i appreciate this very much. i realize that constitutionally we have as congress the power to declare war but not to make war. there is a specific difference in the use of those two infintives and why they happen to be there. let me ask you a question which i think may have been asked earlier but when i was not here to hear the answer and if you can redo that in 30 seconds i would be very appreciative of you redoing that particular answer. we've talked about the norm of chemical weapons since the treaty in the 1920s. but the norm is that it has been repeatedly violated and used. l weapons been i would like you to simply say how this is different than any of the other times in which chemical weapons have been used and involved and the united states did not respond. perhaps also saying that the chemical weapons have been used earlier in syria, how this particular event is different from those other areas.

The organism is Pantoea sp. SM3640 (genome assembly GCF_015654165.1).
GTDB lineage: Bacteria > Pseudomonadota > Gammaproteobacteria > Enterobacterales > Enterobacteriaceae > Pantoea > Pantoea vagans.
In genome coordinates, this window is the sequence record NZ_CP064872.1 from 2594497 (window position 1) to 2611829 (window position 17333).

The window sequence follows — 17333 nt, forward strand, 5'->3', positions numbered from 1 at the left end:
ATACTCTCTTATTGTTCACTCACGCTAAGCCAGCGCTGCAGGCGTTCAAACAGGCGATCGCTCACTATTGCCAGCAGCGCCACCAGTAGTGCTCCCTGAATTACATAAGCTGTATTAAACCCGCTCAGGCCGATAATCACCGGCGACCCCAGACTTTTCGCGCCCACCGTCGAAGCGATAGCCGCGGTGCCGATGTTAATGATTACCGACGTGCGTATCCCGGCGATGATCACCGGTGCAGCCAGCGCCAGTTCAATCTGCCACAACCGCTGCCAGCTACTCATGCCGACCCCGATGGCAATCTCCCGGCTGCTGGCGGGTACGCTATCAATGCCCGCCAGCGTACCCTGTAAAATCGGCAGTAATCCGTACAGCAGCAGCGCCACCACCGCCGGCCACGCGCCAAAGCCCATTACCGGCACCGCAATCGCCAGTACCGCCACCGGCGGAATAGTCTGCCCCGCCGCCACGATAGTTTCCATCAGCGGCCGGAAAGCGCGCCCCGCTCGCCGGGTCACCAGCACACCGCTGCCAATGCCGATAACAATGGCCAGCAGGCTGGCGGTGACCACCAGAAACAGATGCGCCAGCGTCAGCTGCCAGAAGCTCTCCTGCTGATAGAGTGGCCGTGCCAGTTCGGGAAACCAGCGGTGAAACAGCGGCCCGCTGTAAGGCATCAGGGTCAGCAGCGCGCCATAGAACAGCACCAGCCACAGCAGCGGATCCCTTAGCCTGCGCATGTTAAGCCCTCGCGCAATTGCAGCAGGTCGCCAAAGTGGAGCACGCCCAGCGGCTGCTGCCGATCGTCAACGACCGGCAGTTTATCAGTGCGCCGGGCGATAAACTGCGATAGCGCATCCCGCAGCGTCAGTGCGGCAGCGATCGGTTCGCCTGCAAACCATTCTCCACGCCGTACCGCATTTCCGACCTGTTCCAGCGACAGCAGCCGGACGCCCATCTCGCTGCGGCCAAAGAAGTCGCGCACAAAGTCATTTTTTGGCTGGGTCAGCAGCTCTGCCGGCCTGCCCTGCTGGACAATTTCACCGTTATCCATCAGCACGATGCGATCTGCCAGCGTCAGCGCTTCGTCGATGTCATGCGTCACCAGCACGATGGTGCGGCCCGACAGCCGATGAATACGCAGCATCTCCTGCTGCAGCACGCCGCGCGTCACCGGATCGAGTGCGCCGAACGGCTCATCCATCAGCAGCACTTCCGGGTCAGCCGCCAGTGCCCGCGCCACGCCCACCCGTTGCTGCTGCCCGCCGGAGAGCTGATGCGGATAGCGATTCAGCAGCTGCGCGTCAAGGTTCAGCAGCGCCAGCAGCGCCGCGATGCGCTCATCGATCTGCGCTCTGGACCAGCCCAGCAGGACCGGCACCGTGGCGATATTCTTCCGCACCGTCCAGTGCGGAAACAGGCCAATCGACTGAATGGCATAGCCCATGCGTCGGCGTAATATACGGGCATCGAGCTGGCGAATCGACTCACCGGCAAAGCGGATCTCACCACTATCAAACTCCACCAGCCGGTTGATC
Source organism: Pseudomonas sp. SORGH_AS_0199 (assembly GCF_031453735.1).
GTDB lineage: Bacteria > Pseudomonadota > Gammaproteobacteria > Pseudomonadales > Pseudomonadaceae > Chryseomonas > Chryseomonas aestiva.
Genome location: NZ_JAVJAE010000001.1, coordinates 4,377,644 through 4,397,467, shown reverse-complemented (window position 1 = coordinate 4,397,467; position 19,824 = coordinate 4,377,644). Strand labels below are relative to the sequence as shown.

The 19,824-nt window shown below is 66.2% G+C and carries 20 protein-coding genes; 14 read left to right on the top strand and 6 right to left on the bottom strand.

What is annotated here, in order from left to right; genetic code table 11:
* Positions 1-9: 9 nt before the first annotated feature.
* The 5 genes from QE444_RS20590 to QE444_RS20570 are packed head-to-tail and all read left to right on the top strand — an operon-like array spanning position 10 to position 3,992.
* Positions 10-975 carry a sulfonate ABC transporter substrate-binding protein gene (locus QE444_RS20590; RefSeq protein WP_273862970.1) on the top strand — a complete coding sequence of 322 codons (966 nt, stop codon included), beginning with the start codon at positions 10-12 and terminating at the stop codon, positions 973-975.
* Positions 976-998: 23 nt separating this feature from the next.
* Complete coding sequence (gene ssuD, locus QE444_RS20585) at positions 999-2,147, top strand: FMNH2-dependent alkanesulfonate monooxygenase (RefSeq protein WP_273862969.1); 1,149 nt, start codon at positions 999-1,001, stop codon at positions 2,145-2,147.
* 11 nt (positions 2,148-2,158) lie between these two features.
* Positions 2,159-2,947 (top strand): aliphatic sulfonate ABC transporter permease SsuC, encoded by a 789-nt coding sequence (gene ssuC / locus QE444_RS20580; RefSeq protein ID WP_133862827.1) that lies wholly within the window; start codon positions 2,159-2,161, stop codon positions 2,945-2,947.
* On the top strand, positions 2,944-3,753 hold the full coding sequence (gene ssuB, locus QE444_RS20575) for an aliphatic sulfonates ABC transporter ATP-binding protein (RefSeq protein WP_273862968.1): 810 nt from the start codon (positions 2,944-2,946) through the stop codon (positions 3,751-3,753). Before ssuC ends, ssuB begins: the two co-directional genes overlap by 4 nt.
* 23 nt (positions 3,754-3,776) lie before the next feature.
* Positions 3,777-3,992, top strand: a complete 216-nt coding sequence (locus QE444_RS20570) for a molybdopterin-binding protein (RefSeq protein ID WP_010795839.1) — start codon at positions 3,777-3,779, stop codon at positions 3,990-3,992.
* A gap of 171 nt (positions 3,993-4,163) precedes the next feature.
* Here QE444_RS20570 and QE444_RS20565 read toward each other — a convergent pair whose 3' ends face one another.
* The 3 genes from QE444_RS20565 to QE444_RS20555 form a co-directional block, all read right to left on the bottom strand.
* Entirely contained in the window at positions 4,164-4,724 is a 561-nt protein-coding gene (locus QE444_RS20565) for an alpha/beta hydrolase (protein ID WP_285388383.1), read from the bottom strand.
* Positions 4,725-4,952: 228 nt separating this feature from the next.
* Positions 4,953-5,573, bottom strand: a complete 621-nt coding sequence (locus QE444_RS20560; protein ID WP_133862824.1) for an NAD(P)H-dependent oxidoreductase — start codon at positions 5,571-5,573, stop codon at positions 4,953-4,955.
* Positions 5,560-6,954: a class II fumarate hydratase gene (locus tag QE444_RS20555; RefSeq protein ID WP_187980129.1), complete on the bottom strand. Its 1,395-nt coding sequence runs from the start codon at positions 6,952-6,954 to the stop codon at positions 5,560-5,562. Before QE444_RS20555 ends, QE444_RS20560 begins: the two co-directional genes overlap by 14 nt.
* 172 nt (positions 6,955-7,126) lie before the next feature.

let me do that quickly. and if you can do that in 30 seconds, i would be appreciate tiff of that. >> i think it's dive different because of the strategic interests of the united states in the region, because of our allies, because of the threat to israel, jordan, the instability of jordan, the stability of the region to our national security interests. and i think it is different because of the fact that warnings have been given repeatedly and have not been heeded. and i think that changes the equation. >> i don't know if i buy that but i'll accept that as a decent answer. this country bombed libya without congressional approval, now we were wanting congressional approval before we bomb syria. can you tell me, not as far as our allies, but domestically, what is the difference for us domestically for doing it then and not doing it now? >> there's a very big difference. in that situation, the gulf